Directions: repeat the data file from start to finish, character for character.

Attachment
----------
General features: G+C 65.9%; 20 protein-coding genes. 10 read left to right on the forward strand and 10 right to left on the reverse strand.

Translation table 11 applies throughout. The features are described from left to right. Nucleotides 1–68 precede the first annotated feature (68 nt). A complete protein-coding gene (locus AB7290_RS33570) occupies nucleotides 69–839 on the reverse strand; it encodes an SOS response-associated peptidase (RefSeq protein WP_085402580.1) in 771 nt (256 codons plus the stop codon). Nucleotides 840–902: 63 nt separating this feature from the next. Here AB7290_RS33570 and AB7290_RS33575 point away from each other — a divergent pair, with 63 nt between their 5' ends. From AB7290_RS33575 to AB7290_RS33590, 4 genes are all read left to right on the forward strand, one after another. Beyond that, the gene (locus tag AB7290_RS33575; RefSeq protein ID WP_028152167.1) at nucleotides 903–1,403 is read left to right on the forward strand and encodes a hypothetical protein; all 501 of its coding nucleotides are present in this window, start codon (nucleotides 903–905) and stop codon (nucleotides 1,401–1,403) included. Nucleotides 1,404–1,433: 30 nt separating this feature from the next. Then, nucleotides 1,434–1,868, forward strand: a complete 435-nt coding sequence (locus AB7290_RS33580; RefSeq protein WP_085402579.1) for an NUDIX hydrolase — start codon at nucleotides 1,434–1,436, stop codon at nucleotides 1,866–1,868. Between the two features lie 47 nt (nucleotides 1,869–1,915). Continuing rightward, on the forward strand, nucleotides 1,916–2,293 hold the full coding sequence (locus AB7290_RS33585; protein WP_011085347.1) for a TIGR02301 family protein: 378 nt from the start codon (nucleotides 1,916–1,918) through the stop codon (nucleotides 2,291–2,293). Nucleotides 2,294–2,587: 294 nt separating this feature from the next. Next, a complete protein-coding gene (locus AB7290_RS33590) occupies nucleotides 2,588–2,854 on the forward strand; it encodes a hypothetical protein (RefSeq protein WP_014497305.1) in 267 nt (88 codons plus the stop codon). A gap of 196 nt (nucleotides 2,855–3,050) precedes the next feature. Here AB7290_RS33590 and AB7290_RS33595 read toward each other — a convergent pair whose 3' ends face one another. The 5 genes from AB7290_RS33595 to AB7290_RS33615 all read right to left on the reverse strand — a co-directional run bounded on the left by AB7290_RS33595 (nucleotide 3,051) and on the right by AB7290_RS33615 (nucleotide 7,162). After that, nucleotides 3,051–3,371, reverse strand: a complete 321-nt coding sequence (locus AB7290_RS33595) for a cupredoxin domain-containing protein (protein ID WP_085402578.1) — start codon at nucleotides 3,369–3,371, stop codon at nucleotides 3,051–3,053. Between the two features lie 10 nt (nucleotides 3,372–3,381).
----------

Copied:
General features: G+C 65.9%; 20 protein-coding genes. 10 read left to right on the forward strand and 10 right to left on the reverse strand.

Translation table 11 applies throughout. The features are described from left to right. Nucleotides 1–68 precede the first annotated feature (68 nt). A complete protein-coding gene (locus AB7290_RS33570) occupies nucleotides 69–839 on the reverse strand; it encodes an SOS response-associated peptidase (RefSeq protein WP_085402580.1) in 771 nt (256 codons plus the stop codon). Nucleotides 840–902: 63 nt separating this feature from the next. Here AB7290_RS33570 and AB7290_RS33575 point away from each other — a divergent pair, with 63 nt between their 5' ends. From AB7290_RS33575 to AB7290_RS33590, 4 genes are all read left to right on the forward strand, one after another. Beyond that, the gene (locus tag AB7290_RS33575; RefSeq protein ID WP_028152167.1) at nucleotides 903–1,403 is read left to right on the forward strand and encodes a hypothetical protein; all 501 of its coding nucleotides are present in this window, start codon (nucleotides 903–905) and stop codon (nucleotides 1,401–1,403) included. Nucleotides 1,404–1,433: 30 nt separating this feature from the next. Then, nucleotides 1,434–1,868, forward strand: a complete 435-nt coding sequence (locus AB7290_RS33580; RefSeq protein WP_085402579.1) for an NUDIX hydrolase — start codon at nucleotides 1,434–1,436, stop codon at nucleotides 1,866–1,868. Between the two features lie 47 nt (nucleotides 1,869–1,915). Continuing rightward, on the forward strand, nucleotides 1,916–2,293 hold the full coding sequence (locus AB7290_RS33585; protein WP_011085347.1) for a TIGR02301 family protein: 378 nt from the start codon (nucleotides 1,916–1,918) through the stop codon (nucleotides 2,291–2,293). Nucleotides 2,294–2,587: 294 nt separating this feature from the next. Next, a complete protein-coding gene (locus AB7290_RS33590) occupies nucleotides 2,588–2,854 on the forward strand; it encodes a hypothetical protein (RefSeq protein WP_014497305.1) in 267 nt (88 codons plus the stop codon). A gap of 196 nt (nucleotides 2,855–3,050) precedes the next feature. Here AB7290_RS33590 and AB7290_RS33595 read toward each other — a convergent pair whose 3' ends face one another. The 5 genes from AB7290_RS33595 to AB7290_RS33615 all read right to left on the reverse strand — a co-directional run bounded on the left by AB7290_RS33595 (nucleotide 3,051) and on the right by AB7290_RS33615 (nucleotide 7,162). After that, nucleotides 3,051–3,371, reverse strand: a complete 321-nt coding sequence (locus AB7290_RS33595) for a cupredoxin domain-containing protein (protein ID WP_085402578.1) — start codon at nucleotides 3,369–3,371, stop codon at nucleotides 3,051–3,053. Between the two features lie 10 nt (nucleotides 3,372–3,381).